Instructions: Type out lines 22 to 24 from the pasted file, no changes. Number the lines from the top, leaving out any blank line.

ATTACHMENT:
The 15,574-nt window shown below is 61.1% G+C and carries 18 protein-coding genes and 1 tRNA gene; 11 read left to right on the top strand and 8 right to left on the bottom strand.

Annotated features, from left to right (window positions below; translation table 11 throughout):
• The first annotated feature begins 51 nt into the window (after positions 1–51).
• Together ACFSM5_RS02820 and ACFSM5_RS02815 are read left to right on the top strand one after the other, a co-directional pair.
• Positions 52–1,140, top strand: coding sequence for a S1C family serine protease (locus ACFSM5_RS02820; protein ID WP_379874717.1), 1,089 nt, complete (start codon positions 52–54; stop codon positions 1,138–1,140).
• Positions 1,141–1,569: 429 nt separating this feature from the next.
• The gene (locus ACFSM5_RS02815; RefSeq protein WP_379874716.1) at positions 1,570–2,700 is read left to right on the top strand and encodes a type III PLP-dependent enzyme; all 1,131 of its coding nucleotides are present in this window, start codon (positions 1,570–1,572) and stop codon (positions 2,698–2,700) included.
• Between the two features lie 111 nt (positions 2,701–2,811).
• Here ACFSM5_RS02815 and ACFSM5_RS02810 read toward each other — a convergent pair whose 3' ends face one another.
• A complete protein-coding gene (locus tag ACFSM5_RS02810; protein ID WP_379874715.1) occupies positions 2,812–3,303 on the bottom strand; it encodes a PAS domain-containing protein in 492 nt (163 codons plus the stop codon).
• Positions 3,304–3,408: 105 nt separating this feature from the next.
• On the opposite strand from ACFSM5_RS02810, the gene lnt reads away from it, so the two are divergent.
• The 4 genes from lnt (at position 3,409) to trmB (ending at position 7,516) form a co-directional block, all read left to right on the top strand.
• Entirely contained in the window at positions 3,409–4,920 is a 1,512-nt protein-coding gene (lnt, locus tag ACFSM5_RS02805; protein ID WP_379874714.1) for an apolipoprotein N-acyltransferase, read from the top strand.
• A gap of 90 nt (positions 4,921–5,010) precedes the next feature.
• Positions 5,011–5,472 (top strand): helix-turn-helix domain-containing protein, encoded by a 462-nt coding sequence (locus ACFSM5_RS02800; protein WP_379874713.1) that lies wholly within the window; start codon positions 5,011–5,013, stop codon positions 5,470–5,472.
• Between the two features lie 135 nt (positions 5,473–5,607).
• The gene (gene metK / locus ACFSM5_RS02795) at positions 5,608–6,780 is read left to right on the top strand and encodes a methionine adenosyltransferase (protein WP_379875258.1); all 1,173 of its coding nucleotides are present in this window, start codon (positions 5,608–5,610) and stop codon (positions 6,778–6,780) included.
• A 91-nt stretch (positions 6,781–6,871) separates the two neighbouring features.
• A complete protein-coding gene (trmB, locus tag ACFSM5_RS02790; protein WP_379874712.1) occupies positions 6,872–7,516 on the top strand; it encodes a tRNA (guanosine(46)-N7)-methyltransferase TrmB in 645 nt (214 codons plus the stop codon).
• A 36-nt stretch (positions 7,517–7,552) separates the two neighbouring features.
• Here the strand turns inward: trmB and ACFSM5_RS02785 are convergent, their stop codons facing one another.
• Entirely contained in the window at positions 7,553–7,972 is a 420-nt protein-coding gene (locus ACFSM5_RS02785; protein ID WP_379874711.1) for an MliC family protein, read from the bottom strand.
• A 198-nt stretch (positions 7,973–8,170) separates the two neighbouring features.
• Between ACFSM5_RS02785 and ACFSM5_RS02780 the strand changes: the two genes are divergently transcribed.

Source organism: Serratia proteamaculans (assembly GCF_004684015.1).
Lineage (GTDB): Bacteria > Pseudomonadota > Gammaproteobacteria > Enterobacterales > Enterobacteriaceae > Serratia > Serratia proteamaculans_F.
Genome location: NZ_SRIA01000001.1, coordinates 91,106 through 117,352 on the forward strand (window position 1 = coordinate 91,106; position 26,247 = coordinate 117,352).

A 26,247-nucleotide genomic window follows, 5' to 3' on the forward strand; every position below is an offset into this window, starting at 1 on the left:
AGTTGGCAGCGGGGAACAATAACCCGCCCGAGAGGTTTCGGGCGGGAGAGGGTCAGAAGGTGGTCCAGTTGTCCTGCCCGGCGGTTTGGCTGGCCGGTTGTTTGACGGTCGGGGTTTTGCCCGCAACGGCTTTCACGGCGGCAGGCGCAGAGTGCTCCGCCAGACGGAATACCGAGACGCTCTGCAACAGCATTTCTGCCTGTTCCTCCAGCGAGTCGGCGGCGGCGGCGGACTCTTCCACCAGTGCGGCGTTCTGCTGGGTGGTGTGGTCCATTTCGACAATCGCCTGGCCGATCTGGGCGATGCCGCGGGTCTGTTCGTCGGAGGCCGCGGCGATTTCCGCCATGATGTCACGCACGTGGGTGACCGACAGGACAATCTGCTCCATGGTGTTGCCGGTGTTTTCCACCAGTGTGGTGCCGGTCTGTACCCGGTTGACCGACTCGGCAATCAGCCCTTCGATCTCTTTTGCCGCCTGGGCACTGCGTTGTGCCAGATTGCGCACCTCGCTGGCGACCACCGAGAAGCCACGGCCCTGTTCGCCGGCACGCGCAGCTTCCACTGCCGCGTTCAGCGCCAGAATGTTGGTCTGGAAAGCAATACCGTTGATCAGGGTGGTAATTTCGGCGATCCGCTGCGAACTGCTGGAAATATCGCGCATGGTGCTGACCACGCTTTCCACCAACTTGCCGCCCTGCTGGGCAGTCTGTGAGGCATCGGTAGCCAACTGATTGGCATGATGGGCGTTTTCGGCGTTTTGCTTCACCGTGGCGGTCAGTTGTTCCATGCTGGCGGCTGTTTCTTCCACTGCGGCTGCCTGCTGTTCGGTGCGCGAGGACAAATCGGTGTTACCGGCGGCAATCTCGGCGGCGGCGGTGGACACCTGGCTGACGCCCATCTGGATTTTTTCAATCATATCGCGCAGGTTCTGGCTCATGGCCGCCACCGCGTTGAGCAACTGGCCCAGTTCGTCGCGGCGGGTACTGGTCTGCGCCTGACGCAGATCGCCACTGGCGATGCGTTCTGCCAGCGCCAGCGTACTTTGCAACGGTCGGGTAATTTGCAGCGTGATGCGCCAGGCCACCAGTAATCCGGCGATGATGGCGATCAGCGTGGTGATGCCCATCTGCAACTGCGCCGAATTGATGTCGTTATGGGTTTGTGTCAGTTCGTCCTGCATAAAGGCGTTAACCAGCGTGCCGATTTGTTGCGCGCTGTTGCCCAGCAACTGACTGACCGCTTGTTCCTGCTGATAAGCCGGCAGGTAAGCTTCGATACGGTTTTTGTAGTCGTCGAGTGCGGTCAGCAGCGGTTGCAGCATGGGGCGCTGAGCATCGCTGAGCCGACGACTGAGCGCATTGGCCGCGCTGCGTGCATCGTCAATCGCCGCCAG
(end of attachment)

• Here the strand turns inward: trmB and ACFSM5_RS02785 are convergent, their stop codons facing one another.
• Entirely contained in the window at positions 7,553–7,972 is a 420-nt protein-coding gene (locus ACFSM5_RS02785; protein ID WP_379874711.1) for an MliC family protein, read from the bottom strand.
• A 198-nt stretch (positions 7,973–8,170) separates the two neighbouring features.